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Copyright © 2003-2004 Phil Elmore, all rights reserved.
Clear's Silat Defensive/Offensive Slaps
A Video Review by Phil Elmore
In the martial arts, there are practitioners who are afraid to have "nonbelievers" view their material, and there are individuals confident enough in what they do to stand behind it. Sigung Richard Clear is definitely among the latter.
Mr. Clear sent me, at his own expense, a video depicting both his Defensive Slaps and Offensive Slaps classes. He did this knowing I would review the tape. He did not hesitate, nor preface the tape with a warning that only those already steeped in Silat would be able to comprehend the video's contents. I think he has good reason to be proud of his work.
It looks like a camera was propped in the back of Mr. Clear's studio during the classes in question. Production quality is what one would expect of an informal setup of this kind. The sound is tinny but audible, and there is some background noise produced by the other students (who aren't normally visible). Periodically Sigung Clear pauses to let the students practice what they have seen -- producing a humorous "teleporting genie" effect when he stands in place but is somewhere slightly different when the tape resumes. I think at least once one of the students managed to bump the camera's tripod, too -- though none of these things prevented me from absorbing the material on the tape.
Sigung Clear works with two different training partners, and all three are dressed in what I always think of as Kung Fu uniforms. The willing victim for the defensive slaps course is a young man, while a petite blonde lady stands in for the offensive slaps portion of the tape. Sigung Clear, though he does not ad lib as glibly as some teachers I've seen in instructional tapes, obviously knows what he's doing. He's fluid, confident, and -- in those instances where he demonstrates techniques at full speed -- remarkably fast.
The defensive slaps portion of the tape covers a variety of similar techniques executed from a hands-up, open-palm stance. Clear demonstrates moving to the outside of the attacker while taking the same-side hand and slapping down and through to control the attacker's striking limb. He follows this by recommending drawing the feet in somewhat, narrowing one's stance for greater mobility. He advocates a balance of both speed and power, being careful not to sacrifice too much of one for the other.
Clear goes on to discuss why the open hand strike is often preferable to the closed fist. He quite accurately points out the gain in speed accomplished by keeping the hand open (though one can always make a fist as the hand reaches its target), discusses the benefits of the increased surface area and transmission of "shock" through the soft area of the palm, and demonstrates the difference between open-hand and closed-hand strikes using a focus mitt held by his partner. The ease with which an open hand is transformed into any number of strikes -- from spear-hands to edge-of-hand blows to cupped slaps to grabs -- is emphasized.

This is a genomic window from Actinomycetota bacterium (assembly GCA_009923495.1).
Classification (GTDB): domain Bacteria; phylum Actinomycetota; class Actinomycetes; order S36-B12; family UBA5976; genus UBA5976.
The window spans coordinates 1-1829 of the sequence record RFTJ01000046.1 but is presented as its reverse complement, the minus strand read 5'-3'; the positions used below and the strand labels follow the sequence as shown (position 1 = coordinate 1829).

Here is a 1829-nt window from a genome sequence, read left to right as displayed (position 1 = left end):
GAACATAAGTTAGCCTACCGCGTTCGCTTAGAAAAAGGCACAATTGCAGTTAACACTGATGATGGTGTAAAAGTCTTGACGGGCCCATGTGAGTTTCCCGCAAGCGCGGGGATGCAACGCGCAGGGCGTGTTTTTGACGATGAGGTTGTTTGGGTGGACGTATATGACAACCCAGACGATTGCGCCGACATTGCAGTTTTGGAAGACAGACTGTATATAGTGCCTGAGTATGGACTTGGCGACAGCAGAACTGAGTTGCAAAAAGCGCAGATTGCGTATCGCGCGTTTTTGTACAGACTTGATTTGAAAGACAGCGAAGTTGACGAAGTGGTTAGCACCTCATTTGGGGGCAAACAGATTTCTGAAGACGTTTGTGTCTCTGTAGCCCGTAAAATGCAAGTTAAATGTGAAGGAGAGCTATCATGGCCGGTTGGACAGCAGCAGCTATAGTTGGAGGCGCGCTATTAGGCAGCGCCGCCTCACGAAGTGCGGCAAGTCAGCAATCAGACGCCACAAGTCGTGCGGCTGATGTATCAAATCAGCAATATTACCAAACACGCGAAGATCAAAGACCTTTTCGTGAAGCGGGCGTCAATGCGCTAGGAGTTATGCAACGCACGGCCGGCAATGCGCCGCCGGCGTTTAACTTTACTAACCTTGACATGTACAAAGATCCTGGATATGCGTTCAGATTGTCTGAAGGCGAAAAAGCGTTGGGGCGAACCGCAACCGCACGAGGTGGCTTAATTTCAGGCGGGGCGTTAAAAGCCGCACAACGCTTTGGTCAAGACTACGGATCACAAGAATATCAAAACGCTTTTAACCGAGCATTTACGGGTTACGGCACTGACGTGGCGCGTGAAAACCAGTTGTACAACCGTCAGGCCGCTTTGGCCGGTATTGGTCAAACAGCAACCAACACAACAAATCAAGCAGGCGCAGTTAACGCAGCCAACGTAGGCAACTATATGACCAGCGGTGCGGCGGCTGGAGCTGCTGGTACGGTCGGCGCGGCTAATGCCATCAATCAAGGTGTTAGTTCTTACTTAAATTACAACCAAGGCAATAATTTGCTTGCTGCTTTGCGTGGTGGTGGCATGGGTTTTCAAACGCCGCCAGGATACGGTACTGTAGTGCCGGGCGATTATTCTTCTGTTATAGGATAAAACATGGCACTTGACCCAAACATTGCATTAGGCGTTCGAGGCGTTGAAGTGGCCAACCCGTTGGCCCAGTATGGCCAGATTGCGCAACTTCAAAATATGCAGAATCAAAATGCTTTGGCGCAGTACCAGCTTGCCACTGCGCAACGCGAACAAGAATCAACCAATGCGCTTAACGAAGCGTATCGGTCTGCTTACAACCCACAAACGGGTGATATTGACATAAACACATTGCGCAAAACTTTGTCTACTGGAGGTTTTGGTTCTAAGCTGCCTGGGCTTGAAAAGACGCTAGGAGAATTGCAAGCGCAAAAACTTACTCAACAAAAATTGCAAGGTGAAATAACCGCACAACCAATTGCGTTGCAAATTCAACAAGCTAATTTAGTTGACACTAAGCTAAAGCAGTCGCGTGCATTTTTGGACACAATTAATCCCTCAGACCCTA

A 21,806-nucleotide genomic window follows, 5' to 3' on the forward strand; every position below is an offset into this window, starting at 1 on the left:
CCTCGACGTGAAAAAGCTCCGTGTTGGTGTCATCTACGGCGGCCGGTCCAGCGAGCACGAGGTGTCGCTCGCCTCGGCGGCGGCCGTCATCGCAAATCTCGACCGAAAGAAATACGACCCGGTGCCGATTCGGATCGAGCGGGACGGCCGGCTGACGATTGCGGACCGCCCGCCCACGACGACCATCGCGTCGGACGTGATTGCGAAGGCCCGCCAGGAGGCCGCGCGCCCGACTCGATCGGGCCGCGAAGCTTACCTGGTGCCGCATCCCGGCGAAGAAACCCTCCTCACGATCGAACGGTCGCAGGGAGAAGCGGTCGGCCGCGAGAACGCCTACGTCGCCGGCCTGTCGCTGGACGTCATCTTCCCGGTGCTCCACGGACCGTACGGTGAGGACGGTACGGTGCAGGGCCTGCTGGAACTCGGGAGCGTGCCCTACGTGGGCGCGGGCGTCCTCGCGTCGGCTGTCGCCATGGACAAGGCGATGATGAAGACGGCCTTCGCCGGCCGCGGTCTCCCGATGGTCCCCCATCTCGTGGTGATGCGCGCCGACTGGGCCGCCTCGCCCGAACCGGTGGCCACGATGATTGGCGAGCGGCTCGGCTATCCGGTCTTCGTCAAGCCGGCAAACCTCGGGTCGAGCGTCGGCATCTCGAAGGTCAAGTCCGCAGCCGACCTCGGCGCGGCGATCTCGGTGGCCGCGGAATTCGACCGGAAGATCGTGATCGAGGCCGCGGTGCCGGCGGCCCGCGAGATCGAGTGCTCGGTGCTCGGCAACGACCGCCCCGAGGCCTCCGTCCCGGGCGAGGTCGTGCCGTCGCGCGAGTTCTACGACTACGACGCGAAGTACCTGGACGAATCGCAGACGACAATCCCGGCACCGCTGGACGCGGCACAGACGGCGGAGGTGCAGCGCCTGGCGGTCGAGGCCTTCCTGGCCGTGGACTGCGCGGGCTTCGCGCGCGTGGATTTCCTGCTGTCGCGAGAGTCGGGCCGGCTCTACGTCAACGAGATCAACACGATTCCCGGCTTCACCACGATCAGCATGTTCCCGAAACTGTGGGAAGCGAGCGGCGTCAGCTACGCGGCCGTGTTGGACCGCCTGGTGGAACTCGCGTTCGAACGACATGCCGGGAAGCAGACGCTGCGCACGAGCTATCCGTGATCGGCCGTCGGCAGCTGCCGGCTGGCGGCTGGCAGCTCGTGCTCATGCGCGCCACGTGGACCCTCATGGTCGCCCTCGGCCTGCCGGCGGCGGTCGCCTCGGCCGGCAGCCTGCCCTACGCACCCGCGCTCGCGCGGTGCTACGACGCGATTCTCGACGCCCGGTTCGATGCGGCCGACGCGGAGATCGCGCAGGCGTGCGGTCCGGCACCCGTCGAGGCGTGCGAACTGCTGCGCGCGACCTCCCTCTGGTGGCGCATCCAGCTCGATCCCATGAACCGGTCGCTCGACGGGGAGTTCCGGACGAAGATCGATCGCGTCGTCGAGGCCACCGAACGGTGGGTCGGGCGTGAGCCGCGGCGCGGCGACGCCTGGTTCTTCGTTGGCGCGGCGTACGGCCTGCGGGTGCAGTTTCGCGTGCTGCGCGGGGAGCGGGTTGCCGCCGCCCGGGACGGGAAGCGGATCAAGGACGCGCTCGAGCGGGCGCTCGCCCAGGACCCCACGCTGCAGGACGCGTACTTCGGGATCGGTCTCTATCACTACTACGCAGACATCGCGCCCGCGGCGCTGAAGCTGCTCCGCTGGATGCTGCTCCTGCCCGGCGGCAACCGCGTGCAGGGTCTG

Sigung Clear also demonstrates a breathing exercise that he says helps move blood through the body, lessening the pain from slaps and causing cuts to bleed less. I am not qualified to comment on this aspect of the tape, but it's an interesting idea.
While the first segment discussed what I would call controlling parries -- joins -- the next segment explains "cuts," in which an open palm is used to slap and scrape the opponent's limb. Clear then demonstrates using joins and cuts together. Again, at full speed his skill is very apparent.
Time is also spent on a move similar to the first fan block I was taught -- a combination that looks like slapping one's opposite shoulder before bringing the free hand up and striking/blocking in the same direction. I was pleased to discover that the gross motor movements for this maneuver are already ingrained in me, though the hand positions are different.
The offensive slaps portion of the video provides more detail on cupped hand strikes. Clear describes targets that include the head, neck, and ears, demonstrating several slaps that can put an opponent on the floor. The hands-up, open-palm stance is used again.
Combinations, footwork (including the benefits of stepping into the opponent to deliver variations on the techniques I've described here), and one's inability to predict precisely from where an attack will come are all discussed. The primary focus, at least at this level, appears to be the execution of parrying and blocking combinations in conjunction with open-hand counterstrikes. At times it looks like open-hand grappling, in which leverage is applied through the limbs but relatively little grabbing is taking place.
Overall, I liked this video very much. It came with a card-stock pamphlet that uses a lot of the hard-sell martial arts marketing I do not like -- talk of "secrets" and "guarantees" of self-defense mastery -- and I have to admit that seeing the pamphlet alone would have put me off regarding this particular school. The tape content, however, more than made up for this. I know the tape was good, because it immediately made me want to call my teacher and work on some of the techniques Sigung Clear demonstrated.
If you're at all interested in arts of this type, by all means start with Clear's Kun Tao Silat.
The website is http://www.clearsilat.com.